Finally we reached Hibbs Bay and the seas became more predictable. In hindsight it would have been advisable to check the landing points on the southern end of the bay as they would have offered some protection from the SW swell, however, we pressed onto the known landing at the lagoon. Hoping to get protection from the surf I decided to get a closer look at the area protected by the rocky point we had used three days earlier. As I was manoeuvring Damon let out a shout, and I turned around to see what appeared to be a 5 meter wave bearing down on me and ready to break. Frantically I backpaddled, just cresting the wave as it was starting to break. I had a rapid change of sentiment and decided that we would land on the beach, through the surf, in or out of our boats.

I picked an area which we had previously identified to be free of rips and I went in first. Surfing was out of the question in these monsters so I just broached and braced until the waves spat me out. I had rolled a couple of times and was making good progress when I decided that I could now surf a 2m wave coming for me. I picked it up well, however I saw the nose of the Pitarak disappear into the froth then I felt it hit the bottom and I was catapulted end over end. Rolling back up I surfed the next two waves backwards then found myself ashore. I got out of my boat and waved to Damon who now headed in. Knowing that it would be extremely unlikely that he would be able to stay in his boat I waded in as far as I could go ready to recover him. I was surprised to see that he successfully made it at least two thirds the way in before he finally came out. Thankfully his experience with surf skis meant that he was not fazed, however, instead of swimming the boat in he had to recover his $500 EPIRB which he found floating beside him. I recovered his boat and we pulled them up into the lagoon and its lovely camp site. That night we had a restless sleep, plagued by possums and thoughts of THAT wave.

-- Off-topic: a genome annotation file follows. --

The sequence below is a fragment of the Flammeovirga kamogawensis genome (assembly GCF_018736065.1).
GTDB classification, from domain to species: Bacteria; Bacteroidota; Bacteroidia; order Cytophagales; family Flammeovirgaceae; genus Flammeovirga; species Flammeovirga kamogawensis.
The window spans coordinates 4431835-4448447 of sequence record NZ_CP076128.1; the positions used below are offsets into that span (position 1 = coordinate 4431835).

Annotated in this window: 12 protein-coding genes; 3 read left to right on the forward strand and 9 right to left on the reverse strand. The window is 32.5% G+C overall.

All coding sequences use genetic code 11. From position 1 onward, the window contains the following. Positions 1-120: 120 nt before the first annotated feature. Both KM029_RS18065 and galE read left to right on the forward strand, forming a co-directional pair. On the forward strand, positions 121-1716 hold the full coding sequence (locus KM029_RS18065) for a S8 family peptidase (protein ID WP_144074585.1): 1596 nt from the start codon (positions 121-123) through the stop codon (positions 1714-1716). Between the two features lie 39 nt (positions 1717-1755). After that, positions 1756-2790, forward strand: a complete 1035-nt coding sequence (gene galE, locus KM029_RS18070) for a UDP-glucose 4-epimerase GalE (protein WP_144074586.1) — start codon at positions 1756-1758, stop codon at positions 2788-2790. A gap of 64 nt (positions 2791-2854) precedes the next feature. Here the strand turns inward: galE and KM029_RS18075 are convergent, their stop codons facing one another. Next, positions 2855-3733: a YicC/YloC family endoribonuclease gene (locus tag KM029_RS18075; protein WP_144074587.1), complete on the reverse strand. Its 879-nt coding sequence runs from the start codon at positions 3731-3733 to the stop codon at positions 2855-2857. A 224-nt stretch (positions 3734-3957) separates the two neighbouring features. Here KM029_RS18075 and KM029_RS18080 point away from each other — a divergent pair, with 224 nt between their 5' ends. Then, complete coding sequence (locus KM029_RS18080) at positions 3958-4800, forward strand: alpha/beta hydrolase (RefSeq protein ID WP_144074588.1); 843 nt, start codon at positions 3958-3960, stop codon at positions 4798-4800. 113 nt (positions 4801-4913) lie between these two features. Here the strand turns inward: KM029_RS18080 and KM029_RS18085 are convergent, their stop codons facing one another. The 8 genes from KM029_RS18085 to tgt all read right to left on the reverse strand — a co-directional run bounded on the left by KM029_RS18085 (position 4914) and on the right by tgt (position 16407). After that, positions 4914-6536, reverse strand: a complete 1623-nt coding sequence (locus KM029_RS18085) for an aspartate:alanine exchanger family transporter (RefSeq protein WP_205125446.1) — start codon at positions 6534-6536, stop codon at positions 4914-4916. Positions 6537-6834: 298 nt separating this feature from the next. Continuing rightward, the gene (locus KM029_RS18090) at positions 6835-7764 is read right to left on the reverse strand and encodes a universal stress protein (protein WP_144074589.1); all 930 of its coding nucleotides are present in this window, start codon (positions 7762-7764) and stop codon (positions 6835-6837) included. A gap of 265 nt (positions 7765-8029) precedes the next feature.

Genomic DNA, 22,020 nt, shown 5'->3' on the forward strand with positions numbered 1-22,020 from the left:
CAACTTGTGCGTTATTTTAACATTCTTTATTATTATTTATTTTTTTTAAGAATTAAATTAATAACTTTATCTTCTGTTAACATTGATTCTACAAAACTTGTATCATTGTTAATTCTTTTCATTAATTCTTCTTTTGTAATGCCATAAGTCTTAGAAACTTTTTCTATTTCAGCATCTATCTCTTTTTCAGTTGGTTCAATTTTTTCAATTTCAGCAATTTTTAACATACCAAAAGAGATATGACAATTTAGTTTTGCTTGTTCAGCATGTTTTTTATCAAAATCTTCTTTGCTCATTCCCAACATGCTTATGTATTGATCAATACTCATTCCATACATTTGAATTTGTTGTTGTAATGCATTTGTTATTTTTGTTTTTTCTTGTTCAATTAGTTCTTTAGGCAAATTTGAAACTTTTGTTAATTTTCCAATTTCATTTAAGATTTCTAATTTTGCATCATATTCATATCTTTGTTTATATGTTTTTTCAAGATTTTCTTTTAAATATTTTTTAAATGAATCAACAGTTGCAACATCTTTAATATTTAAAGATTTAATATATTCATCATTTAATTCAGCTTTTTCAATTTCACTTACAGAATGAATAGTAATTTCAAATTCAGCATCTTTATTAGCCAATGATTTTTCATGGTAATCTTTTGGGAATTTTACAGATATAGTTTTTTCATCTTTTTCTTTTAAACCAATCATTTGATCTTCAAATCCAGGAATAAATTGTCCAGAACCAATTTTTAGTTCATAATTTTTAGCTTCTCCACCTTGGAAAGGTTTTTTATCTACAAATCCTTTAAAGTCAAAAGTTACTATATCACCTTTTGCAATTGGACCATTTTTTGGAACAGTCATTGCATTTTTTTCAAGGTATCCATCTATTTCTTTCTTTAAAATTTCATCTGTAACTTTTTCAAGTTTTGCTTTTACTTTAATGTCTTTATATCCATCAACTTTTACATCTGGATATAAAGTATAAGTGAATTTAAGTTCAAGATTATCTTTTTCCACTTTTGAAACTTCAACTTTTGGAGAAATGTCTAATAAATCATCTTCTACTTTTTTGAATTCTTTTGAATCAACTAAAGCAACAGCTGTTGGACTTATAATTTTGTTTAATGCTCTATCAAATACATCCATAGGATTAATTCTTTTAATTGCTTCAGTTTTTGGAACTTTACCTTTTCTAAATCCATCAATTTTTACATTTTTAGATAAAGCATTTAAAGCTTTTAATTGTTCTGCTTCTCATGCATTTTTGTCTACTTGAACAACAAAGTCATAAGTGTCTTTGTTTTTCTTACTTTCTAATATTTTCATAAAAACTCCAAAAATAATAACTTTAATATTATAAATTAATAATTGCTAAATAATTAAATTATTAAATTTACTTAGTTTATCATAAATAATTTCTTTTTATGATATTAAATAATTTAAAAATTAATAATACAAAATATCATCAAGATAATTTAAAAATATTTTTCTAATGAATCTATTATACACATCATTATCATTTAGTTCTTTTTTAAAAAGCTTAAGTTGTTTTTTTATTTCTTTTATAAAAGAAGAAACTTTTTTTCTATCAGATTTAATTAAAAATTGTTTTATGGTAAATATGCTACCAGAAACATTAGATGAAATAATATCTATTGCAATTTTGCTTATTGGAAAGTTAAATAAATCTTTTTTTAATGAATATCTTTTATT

Day Six: Fri 17 Jan — Damon was keen to head off, however the seas had not abated since the previous day so we agreed to spend the day exploring the lagoon and beachcombing. The northerly winds did not materialise but the weather forecast was still predicting their imminent arrival.

Day Seven: Sat 18 Jan — We dragged our boats down to the beach, and with our hearts thumping we watched the massive breakers. The swell had dropped about 1m, however there were still 5m waves breaking up to 500m from the shore. So that I could assist in his launch and carry out a rescue if need be, I sent Damon off first. He paddled furiously but was quickly being carried to the south and the rocky headland. Thankfully he was able to break through the surf and after 10 minutes I could see that he was clear. I then set off trying to pick the areas where there was a gap in the breakers. After 10 minutes of furious paddling I too was clear and married up with Damon. I decided immediately that we would paddle well out to sea (2-3 km) to avoid the bomboras which were breaking up to 1 km offshore.